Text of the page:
Bound volumes of the Avisblatt [picture by I. Serif]

"Printed Markets" explores the advertising market of the Basel Avisblatt, which appeared weekly from 1729 to 1845. It was first published by Johann Burckhardt in January 1729. The year before, he had received permission from the Council of Basel to open a so-called "Bureau d’adresse" to print an advertising journal. On private initiative, Basel was one of the first German-speaking cities to receive a so-called "Intelligenzblatt" in the form of a pure advertising paper.

The Avisblatt contains columns on buying and selling, lost and found announcements, lending and rental offers on property, and a variety of other offers and requests. The "Bureau d’adresse" served as a meeting point and connected the readers of ads with their advertisers; in addition, it also served as a warehouse and made offers on its own behalf. Next to requests and offers, the Avisblatt also informed Basel's public society on the weekly prices for basic foodstuffs and annual vital statistics, it published wedding and funeral announcements as well as public notices and mixed news. While the paper was primarily used by private advertisers to publish offers and requests, Basel authorities also used the Avisblatt for official announcements and the publication of data in the "pre-statistical" age.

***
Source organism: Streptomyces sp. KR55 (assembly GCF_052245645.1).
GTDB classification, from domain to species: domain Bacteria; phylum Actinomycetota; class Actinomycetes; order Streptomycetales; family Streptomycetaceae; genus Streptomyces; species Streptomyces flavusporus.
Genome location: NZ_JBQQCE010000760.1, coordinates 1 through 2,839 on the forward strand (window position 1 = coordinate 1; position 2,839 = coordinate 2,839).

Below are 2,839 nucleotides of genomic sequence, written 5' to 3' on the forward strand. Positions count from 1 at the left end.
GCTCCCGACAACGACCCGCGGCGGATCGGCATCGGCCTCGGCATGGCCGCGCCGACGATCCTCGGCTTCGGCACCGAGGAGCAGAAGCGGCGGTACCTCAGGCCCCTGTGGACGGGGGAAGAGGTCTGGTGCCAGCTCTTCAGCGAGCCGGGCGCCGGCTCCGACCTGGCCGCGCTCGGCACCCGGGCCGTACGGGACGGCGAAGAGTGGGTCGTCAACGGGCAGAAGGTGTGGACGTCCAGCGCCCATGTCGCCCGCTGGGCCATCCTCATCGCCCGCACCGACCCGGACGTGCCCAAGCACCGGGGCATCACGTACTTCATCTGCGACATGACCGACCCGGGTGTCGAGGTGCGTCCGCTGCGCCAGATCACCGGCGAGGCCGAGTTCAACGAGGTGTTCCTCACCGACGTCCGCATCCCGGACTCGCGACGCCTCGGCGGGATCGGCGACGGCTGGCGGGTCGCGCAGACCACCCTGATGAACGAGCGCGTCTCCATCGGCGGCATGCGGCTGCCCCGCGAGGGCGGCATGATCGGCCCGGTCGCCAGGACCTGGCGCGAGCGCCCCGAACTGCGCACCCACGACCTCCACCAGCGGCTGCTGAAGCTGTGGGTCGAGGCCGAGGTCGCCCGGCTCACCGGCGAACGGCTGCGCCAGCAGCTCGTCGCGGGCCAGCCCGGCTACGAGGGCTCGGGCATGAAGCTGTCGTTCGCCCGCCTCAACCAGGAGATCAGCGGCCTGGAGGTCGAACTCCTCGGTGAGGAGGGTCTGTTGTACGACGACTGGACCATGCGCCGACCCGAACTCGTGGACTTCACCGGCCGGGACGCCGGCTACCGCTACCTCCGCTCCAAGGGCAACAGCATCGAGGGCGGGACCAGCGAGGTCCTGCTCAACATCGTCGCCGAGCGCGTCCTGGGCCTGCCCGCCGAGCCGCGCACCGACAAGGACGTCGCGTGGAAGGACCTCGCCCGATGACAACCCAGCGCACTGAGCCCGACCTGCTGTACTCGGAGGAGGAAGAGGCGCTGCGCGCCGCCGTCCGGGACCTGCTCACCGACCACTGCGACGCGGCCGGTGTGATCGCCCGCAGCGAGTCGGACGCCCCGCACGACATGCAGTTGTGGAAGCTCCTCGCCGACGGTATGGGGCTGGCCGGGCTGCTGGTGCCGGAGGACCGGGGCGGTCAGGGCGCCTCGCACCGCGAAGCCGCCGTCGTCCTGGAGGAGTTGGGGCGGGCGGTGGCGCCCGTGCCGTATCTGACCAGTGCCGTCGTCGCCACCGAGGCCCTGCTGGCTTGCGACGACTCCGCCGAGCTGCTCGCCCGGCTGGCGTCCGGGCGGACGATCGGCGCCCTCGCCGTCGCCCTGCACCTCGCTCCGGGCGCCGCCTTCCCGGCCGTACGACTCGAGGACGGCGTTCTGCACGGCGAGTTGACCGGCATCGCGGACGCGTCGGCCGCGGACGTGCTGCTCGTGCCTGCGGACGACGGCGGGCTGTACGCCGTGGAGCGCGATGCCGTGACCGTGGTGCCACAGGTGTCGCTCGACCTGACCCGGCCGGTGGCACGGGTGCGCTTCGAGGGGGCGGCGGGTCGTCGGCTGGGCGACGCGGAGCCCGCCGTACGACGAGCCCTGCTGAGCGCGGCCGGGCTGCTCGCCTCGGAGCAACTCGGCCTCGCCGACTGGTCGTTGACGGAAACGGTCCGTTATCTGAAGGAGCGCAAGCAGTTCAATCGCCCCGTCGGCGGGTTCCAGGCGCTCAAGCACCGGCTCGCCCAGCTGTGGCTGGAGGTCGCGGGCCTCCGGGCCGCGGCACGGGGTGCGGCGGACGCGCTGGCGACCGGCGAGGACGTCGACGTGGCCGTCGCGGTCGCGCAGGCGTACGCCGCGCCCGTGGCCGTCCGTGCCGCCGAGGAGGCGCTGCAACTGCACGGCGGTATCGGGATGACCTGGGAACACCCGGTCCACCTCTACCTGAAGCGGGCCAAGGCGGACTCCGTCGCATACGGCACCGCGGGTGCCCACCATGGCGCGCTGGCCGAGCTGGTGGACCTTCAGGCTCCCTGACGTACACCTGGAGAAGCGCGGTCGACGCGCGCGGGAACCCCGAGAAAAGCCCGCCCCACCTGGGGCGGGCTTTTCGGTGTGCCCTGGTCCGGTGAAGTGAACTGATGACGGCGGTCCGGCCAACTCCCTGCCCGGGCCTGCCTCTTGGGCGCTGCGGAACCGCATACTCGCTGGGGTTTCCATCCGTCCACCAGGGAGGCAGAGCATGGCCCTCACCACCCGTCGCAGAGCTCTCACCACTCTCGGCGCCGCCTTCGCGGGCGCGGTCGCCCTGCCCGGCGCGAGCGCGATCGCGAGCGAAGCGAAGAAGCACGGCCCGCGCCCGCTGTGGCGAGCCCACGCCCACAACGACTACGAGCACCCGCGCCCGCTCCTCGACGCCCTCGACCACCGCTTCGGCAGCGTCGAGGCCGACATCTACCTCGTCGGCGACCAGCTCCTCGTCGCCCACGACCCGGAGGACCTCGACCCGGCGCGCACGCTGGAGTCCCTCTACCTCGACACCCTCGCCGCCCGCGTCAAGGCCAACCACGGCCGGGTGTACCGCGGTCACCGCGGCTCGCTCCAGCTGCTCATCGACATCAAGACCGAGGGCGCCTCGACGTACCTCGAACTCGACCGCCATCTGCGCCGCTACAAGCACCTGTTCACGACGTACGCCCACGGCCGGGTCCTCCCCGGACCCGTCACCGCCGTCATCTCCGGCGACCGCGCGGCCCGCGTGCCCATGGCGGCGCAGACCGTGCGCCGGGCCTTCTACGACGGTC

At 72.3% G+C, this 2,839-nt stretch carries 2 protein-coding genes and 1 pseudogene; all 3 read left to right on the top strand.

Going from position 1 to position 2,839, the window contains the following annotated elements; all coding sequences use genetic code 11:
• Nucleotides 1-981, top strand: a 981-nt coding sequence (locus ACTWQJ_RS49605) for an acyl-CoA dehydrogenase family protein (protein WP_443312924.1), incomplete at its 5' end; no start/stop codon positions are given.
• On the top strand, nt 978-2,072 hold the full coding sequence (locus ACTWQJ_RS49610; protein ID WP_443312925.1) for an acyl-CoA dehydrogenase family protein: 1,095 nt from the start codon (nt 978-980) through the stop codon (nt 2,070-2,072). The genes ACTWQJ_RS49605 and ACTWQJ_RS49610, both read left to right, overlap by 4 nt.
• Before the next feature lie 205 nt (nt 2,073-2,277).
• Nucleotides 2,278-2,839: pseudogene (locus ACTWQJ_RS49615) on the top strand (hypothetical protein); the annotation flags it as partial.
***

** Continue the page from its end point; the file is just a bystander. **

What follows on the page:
From 1752 the journal was run as a family business by Burckhardt and his son-in-law Peter Raillard. After Raillard's death, the newspaper remained in family ownership and was continued by his widow and later by the founder's grandson. In 1844/45 the advertising paper became a political newspaper with an advertising section, published daily as the "Basler Zeitung". All 6391 issues that were published from 1729 to 1844/45 are preserved and made use of in the project. A digital collection has been build in cooperation with the University Library Basel and the whole corpus will be accessible online by 2020.